“It was just like the Beatles or the Stones coming to town,” Semrad Sr. says. “No one had ever heard anything like that locally. Immediately we said, ‘Well, if this goes over this well’ … it wasn’t a matter until a couple of months until we had guitars and a bass, Fremont’s first rock band in 1962.”
At that time, unaware of the booming scene of rock ‘n’ roll and R&B blooming in North Omaha not an hour away, Semrad Sr.’s Fremont became its own miniature hot bed of rock music, spawning a half dozen bands, many of which achieved local notoriety. Semrad’s band, The Nomads, lived up to its name traveling the region and playing dances without a PA system or vocals for a year. When they eventually added singing, it was at a show in a high school cafeteria, commandeering the intercom used to announce menu items.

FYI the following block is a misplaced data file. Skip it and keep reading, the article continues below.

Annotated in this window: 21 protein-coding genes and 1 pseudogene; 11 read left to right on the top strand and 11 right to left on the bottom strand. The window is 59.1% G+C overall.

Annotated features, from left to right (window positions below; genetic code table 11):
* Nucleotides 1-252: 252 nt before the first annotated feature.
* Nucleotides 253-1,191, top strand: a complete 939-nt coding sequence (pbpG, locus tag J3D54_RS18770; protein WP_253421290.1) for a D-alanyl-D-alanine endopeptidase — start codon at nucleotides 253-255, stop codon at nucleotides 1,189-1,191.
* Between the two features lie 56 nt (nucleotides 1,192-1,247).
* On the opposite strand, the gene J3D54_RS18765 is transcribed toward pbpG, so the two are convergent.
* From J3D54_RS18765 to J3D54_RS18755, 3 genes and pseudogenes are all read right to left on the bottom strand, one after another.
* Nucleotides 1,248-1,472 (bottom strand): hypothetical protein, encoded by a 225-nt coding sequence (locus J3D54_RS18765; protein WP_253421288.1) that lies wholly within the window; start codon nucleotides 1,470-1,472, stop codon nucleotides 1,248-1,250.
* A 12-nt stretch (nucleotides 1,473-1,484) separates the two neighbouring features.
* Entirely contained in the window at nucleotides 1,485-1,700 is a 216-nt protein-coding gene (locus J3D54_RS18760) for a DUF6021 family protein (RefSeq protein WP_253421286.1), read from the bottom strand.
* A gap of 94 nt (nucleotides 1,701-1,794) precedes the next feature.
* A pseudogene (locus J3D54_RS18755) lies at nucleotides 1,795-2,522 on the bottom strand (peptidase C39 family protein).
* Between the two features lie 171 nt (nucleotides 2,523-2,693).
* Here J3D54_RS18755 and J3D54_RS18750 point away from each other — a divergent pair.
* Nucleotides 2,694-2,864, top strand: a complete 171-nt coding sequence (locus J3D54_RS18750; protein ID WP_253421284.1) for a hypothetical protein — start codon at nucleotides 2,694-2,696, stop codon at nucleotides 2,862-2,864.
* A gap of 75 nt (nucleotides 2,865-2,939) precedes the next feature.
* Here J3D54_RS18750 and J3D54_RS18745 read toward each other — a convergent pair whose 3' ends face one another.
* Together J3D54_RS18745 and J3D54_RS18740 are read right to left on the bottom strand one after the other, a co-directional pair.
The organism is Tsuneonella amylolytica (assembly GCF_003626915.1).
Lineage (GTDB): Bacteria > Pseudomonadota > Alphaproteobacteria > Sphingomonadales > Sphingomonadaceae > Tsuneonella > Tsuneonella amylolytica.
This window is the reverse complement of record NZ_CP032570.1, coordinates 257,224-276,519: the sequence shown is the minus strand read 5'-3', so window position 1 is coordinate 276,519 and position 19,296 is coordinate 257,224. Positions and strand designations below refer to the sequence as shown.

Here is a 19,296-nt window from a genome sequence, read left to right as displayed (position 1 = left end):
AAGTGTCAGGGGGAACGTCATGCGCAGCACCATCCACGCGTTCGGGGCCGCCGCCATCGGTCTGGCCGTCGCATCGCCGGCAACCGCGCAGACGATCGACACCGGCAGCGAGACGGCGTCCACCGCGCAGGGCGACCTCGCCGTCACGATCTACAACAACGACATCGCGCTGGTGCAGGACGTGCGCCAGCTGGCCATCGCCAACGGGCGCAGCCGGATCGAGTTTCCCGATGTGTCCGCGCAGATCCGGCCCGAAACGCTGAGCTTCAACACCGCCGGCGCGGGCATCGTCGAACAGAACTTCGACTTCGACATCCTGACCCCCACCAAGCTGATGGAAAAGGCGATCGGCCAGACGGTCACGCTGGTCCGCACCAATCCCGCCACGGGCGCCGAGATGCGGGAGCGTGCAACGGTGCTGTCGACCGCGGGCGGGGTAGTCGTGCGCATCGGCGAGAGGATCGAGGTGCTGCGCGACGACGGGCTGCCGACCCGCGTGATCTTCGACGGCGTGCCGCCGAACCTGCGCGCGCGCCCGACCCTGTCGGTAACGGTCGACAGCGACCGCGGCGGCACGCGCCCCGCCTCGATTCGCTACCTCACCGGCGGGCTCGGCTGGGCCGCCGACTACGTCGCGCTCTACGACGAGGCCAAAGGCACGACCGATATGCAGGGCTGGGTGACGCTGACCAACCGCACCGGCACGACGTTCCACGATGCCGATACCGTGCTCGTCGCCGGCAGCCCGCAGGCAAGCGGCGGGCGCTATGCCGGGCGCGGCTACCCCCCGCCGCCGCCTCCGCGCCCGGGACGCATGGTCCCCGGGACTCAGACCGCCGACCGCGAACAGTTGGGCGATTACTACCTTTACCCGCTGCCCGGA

“It was a matter of we realized the chicks really loved [the music] and maybe we could actually get paid,” Semrad Sr. says. “So you’re fifteen and you’re going, ‘Let’s see. We attract women and we get money.’ I remember people in the hallway saying, ‘My god, did you see that? The Nomads sing? They sing!’”
The Nomads remained together through the mid-’60s when most of its members attended UNL and embraced a “looser” ‘60s aesthetic by changing their name to J. Harrison B. & The Bumbles. They ceased to wear matching outfits, donned fluorescent shirts and grew fu manchus.
“The Beatles did the same thing,” Semrad Sr. says.